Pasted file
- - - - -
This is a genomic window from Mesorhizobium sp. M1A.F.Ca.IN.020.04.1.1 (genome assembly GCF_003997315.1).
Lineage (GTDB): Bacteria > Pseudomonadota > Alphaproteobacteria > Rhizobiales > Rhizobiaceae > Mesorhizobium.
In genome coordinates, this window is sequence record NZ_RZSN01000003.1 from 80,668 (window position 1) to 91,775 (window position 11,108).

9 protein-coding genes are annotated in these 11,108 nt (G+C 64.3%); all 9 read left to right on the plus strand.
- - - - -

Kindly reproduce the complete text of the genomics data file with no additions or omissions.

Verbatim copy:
This is a genomic window from Mesorhizobium sp. M1A.F.Ca.IN.020.04.1.1 (genome assembly GCF_003997315.1).
Lineage (GTDB): Bacteria > Pseudomonadota > Alphaproteobacteria > Rhizobiales > Rhizobiaceae > Mesorhizobium.
In genome coordinates, this window is sequence record NZ_RZSN01000003.1 from 80,668 (window position 1) to 91,775 (window position 11,108).

9 protein-coding genes are annotated in these 11,108 nt (G+C 64.3%); all 9 read left to right on the plus strand.